Source: Sefton Resources
Sefton Resources (AIM:SER) has commenced continuous steam flood operations at the Tapia heavy oil field near Castaic, California on the Hartje Lease in the central portion of the field.
Steam is being injected into the Hartje #10 well, which was formerly idle after it was converted to accept the steam injection process by the installation of a new slotted liner across the Yule oil reservoir at a depth of approximately 1,100 feet and which was achieved at a cost significantly lower than drilling a new injector.
The Hartie #10 well is surrounded by six other producing wells which the Directors believe will also benefit from the heat and pressure caused by the local steam injection.
Each well will be carefully monitored during the process and the data will be input into the steam flood simulation modelling. These refinements to the model, along with a newly developed geologic and reservoir model, will allow Sefton to identify the most efficient methods and injection patterns for the steam flood on a full field basis. Additionally, Sefton anticipates the benefit of increased oil production rates on the Hartje Lease and eastern portion of the adjacent Yule lease as a direct result of the steam injection.
"We have already proved that the steam process works very well in this area and have achieved very low lifting costs,” said Jim Ellerton, acting chairman and CEO of Sefton Resources. “This, coupled with the fact that we are profitable and have the continued support of our bank places us well for the future development of our other leases"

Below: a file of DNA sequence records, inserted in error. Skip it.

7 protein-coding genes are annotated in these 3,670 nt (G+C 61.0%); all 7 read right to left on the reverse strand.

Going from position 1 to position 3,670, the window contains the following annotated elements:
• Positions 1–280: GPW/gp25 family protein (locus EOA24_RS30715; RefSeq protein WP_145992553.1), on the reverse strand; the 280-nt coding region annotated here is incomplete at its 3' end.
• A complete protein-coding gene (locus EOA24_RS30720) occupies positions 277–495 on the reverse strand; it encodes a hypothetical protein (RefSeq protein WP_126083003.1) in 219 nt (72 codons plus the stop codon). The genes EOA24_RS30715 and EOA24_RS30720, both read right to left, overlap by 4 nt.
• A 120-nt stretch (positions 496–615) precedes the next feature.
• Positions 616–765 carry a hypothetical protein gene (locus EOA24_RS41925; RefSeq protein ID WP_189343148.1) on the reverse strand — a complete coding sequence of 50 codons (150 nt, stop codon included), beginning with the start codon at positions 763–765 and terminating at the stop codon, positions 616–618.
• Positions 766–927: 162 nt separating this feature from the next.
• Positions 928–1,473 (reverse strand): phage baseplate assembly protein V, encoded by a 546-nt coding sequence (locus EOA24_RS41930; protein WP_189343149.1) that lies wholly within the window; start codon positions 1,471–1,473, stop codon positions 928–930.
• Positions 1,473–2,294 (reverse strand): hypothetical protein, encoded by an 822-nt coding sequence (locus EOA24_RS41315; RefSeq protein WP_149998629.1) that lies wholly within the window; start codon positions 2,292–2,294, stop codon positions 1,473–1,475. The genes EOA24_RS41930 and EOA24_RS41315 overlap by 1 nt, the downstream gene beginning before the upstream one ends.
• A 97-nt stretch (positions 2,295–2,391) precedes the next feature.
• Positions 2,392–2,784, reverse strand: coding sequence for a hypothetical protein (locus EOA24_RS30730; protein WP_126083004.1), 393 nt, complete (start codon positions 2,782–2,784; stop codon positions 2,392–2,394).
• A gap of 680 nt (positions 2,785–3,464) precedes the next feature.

The Tapia heavy oil field is located in the East Ventura Basin of California. Steam injection is a common method of extracting heavy oil. It is considered an enhanced oil recovery (EOR) method and is the main type of thermal stimulation of heavy oil reservoirs. There are several different forms of the technology, with the two main ones being Cyclic Steam Stimulation and Continuous Steam Flooding. Both are most commonly applied to heavy oil reservoirs which are relatively shallow and which contain crude oils which are very viscous at the temperature of the native underground formation. Steam injection is widely used in the San Joaquin Valley of California (USA), the Lake Maracaibo area of Venezuela and the oil sands of northern Alberta (Canada).
This continuous steam injection pilot is part of an ongoing steam study being conducted by Dr. Farouq Ali P.Eng. Honorary Professor of Oil and Gas Engineering at the University of Calgary, prior to the implementation of the field-wide steamflood development of Tapia.